This is my first post from my new computer! Thanks to Dan for hooking me (and it) up.
I have been thinking about a number of topics for a post. Having a blog is making me think more often of the philosophical, emotional, and personal aspects of knitting. Most of what I’ve been thinking about stems from either something I read on another blog or something I’ve witnessed or experienced while knitting.
The first thing that got me thinking about posting like this was something I read on this blog. It wasn’t in the post but in the comments. Grumperina was writing about resisting to learn to “throw” the yarn with her right hand. Someone in the comments said that she threw the yarn but has hit a speed wall so is learning the Continental method. This got me thinking about speed.
If you Google “speed knitting” you come up with about 31,7000 entries. Many of these are for tools that help you knit faster (like Addi Turbos), but some are for actual competitions for speed knitting. A Dutch competition (as shown in the first result Google gives me) set the record speed at 257 stitches in three minutes. That’s doing stockinette over 60 rows on 4mm needles (US 6). That is fast. One could whip out a million scarves in just a few hours. But does anyone want to? Isn’t that rather boring?
I myself wouldn’t mind knitting faster. Why? Because I feel that the faster I can knit, the more I could knit. Being a gift-knitter, I don’t think anyone else would mind if I knit faster, either. But I am not going to change the way I knit just to crank out more items. I enjoy knitting. I knit English style, and I have an almost exaggerated throw. I would like to learn the Continental method to make ribbing less tedious, but I find it very uncomfortable to hold my left finger up the entire time. It gets tired.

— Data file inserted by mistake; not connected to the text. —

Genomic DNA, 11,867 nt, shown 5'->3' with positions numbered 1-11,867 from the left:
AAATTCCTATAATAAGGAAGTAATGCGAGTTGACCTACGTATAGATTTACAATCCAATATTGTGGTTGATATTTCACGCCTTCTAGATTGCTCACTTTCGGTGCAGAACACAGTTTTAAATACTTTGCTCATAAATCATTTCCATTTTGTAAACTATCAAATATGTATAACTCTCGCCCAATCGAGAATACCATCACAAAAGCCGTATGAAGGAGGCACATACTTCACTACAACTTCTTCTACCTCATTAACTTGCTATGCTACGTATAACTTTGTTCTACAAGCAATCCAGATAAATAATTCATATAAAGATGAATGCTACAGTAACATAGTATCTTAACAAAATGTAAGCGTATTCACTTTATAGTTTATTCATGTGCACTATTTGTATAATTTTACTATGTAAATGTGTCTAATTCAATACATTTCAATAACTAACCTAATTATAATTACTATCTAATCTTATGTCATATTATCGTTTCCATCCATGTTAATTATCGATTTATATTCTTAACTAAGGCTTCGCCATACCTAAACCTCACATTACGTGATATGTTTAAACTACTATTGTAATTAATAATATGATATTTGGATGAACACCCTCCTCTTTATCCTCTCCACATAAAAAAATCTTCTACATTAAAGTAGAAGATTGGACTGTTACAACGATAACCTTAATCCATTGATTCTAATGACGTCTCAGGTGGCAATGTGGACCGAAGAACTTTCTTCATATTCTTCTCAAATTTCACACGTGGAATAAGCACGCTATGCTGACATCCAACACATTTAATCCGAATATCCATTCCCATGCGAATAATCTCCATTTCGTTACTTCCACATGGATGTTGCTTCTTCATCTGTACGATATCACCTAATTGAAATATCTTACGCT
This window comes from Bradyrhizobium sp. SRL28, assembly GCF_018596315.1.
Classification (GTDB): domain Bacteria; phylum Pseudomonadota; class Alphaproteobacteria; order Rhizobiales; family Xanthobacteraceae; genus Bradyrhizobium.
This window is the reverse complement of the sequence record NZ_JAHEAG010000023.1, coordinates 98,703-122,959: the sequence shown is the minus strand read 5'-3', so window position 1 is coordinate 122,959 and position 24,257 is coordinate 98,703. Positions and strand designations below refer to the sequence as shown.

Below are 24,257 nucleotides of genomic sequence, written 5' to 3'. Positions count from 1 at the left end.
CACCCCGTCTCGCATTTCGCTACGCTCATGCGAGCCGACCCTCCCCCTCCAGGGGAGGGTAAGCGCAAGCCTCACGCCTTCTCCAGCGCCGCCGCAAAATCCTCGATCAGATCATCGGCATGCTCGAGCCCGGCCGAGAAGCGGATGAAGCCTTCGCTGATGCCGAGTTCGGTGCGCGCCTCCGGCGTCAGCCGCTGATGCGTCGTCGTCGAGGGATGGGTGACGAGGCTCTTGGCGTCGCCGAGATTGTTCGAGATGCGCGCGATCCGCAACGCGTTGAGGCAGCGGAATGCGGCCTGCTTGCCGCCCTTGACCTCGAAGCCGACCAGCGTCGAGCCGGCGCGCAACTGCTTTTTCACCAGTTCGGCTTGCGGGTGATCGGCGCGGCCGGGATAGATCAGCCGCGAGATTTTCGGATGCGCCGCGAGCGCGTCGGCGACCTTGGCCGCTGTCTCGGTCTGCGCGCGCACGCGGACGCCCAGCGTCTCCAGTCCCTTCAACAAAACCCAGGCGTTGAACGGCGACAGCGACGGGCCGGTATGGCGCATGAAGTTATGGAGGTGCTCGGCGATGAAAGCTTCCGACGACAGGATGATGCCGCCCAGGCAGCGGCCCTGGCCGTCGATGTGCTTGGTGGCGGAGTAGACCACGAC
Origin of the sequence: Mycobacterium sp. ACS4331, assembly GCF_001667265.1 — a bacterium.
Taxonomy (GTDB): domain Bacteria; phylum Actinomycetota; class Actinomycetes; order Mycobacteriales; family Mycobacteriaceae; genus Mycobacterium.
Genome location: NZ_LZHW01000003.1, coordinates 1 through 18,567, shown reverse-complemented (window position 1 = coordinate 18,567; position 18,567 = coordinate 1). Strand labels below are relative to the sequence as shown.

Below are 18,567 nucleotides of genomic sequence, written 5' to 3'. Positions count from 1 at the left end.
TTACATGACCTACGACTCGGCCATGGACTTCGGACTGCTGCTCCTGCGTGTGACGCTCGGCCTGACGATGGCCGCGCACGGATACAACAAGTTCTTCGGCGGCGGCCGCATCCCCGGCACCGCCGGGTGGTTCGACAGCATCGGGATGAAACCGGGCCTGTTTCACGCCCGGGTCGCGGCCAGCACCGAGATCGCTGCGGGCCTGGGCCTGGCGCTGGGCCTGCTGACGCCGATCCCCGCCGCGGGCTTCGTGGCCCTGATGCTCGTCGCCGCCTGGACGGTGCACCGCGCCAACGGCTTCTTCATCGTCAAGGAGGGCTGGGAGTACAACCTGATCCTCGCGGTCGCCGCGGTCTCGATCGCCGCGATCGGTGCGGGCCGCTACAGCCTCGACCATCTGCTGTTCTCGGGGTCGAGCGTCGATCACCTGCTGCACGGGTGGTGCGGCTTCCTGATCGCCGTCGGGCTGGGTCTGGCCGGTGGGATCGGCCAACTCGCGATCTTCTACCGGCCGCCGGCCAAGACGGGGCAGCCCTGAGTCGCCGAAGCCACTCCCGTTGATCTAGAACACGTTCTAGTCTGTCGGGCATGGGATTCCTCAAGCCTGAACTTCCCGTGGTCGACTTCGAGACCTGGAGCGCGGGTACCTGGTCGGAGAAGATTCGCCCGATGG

Dan took some video of me knitting.
I am not knitting at top speed because I am working with size 7 Bryspun circulars and a 100% wool yarn. There’s some drag on the needles and I find it more difficult to work on circulars than on straight needles. I continued to knit while I was watching the video and caught myself going at exactly the same speed. I really do knit this fast. So why do I want to knit faster? Is it even possible? Why am I making excuses about drag and circulars on a video showing me knitting so fast I was amazed?
I have some thoughts on this, but they stray a little from the topic, so I will write more about it later. I think much of it has to do with competition, whether of oneself or of others. I think it has to do with something a little more altruistic, too, but I have two unfinished Christmas gifts in my basket proving otherwise.